Spatial Sound

Windows Sonic is Microsoft’s platform-level solution for spatial sound support on Xbox and Windows, enabling both surround and elevation (above or below the listener) audio cues. Spatial sound can be leveraged by Windows desktop (Win32) apps as well as Universal Windows Platform (UWP) apps on both Windows and Xbox One. The spatial sound APIs allow developers to create audio objects that emit audio from positions in 3D space. Dynamic audio objects allow you to emit audio from an arbitrary position in space, which can change over time. You can also specify that audio objects emit sound from one of 17 pre-defined static channels (8.1.4.4) that can represent real or virtualized speakers. The actual output format is selected by the user, and can be abstracted from Windows Sonic implementations; audio will be presented to existing speakers, headphones, and home theater receivers without needing any code or content changes. The platform fully supports real-time Dolby Atmos encoding for both HDMI and stereo headphone output, as well as Windows Sonic for Headphones encoding for stereo headphones. Finally, Windows Sonic apps abide by the system mixing policy, and their audio will also be mixed with non-spatially aware apps. Windows Sonic support is also integrated into Media Foundation; apps that use media foundation can successfully play Dolby Atmos content with no additional implementation.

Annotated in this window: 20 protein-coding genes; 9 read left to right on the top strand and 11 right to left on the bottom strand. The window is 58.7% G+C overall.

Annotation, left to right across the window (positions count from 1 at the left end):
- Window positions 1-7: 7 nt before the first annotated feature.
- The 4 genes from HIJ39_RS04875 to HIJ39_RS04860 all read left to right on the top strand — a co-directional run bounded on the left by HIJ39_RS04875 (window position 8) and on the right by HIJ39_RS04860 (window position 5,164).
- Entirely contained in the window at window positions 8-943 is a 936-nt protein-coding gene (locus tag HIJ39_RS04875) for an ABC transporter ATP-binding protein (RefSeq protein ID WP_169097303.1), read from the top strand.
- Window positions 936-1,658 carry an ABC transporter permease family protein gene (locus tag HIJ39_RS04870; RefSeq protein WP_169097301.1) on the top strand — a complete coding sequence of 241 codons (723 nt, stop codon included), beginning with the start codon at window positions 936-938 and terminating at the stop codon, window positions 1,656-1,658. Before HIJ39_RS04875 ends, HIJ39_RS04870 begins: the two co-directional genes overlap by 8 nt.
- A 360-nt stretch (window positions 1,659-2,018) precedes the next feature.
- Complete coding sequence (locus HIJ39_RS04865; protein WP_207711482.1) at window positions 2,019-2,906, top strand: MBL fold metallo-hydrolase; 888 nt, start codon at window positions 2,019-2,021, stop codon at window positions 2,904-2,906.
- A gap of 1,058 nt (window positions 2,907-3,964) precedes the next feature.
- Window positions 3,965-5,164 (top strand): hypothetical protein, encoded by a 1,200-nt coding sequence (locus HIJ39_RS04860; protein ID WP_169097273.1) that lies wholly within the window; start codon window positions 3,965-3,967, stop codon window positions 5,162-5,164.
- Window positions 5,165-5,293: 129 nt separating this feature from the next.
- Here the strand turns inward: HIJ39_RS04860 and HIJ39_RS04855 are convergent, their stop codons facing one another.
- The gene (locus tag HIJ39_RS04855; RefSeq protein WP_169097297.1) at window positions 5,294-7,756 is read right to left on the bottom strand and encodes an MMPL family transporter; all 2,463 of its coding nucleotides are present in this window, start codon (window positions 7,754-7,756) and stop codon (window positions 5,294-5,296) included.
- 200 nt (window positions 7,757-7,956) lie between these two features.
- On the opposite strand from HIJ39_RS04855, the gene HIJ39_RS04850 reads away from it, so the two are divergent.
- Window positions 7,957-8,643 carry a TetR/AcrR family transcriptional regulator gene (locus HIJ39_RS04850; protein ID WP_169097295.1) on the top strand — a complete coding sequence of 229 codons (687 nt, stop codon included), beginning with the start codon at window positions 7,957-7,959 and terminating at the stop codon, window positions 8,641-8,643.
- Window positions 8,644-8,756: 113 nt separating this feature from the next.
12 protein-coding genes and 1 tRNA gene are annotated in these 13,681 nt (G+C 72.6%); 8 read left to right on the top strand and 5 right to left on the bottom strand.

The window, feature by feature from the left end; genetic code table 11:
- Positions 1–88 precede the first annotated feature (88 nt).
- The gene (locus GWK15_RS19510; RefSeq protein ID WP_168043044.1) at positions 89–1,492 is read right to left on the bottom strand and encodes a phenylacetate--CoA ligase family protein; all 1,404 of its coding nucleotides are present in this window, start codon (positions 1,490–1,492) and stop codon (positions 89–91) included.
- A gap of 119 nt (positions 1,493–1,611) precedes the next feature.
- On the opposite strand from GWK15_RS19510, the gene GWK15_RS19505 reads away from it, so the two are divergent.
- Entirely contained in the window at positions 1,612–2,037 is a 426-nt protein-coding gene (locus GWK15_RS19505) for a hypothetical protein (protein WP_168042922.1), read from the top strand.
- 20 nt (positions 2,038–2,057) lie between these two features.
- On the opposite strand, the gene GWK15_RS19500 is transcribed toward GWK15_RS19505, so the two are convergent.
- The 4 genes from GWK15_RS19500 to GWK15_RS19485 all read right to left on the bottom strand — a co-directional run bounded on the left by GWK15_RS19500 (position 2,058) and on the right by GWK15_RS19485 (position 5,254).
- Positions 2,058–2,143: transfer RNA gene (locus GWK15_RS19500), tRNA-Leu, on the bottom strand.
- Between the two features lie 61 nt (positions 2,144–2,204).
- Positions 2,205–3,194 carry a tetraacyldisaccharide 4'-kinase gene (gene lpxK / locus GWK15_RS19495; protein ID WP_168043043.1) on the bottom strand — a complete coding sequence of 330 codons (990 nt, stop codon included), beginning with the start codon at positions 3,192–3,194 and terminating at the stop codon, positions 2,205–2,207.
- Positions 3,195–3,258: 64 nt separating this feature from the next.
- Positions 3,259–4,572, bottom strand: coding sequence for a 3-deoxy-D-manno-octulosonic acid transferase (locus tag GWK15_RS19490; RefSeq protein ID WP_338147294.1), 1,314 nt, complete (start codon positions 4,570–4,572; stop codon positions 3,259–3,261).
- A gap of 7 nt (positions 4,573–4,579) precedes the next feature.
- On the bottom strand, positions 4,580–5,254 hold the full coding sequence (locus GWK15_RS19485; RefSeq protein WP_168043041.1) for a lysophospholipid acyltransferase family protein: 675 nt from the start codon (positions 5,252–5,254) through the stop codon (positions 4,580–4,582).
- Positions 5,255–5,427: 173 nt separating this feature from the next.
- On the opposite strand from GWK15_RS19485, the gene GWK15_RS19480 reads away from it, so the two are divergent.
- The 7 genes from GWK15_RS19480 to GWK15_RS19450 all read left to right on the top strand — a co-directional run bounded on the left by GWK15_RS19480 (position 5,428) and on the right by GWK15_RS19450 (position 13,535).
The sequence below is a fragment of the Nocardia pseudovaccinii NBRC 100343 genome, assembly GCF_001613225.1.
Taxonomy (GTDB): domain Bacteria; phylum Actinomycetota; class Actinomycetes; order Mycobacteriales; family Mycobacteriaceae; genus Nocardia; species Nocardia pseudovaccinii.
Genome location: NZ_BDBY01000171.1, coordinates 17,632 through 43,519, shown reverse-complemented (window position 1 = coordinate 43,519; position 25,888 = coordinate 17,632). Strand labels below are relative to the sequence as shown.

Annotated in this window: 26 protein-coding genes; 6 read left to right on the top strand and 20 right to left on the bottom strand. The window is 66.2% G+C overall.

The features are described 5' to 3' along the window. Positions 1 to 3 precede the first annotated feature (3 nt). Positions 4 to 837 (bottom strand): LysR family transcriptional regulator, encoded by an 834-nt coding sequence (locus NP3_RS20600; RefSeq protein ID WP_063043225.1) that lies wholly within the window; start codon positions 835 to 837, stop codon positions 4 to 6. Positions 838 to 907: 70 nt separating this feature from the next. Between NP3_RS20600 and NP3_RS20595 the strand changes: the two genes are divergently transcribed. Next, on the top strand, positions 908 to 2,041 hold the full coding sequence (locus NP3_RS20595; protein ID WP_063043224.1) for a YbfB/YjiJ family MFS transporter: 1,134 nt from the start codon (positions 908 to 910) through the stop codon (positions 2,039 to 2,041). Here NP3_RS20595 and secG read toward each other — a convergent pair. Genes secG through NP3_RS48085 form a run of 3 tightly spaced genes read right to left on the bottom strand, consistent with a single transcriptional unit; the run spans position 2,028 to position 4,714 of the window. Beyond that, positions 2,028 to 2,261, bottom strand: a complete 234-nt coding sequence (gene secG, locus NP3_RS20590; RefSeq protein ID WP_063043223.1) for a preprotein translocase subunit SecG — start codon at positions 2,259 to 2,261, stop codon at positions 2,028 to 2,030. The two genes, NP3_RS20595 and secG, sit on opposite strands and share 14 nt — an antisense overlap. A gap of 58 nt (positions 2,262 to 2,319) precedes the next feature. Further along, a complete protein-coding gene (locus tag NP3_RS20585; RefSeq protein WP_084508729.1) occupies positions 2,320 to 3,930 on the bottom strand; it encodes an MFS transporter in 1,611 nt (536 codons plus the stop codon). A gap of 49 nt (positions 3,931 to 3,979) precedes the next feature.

Spatial sound with Windows Sonic supports TVs, home theaters, and sound bars that support Dolby Atmos. Spatial sound can also be used with any pair of headphones the consumer may own, with audio rendered by the platform using Windows Sonic for Headphones or Dolby Atmos for Headphones.

Enabling Windows Sonic on Windows and Xbox One

Whether as a developer or a consumer, a user must enable Windows Sonic on their device in order to hear spatialized sound.

On Windows PCs, this is done via the properties page for a given sound output device. From the Sound control panel, select a playback device and click Properties. In the page that opens, starting with Windows 10, version 1703, there is a Spatial sound tab. If the device supports spatial sound, you can select one of the available formats from the dropdown.

Enable spatial sound in the Sound control panel

You can also enable Windows Sonic by right-clicking the Volume icon in the taskbar.

Enable spatial sound from the taskbar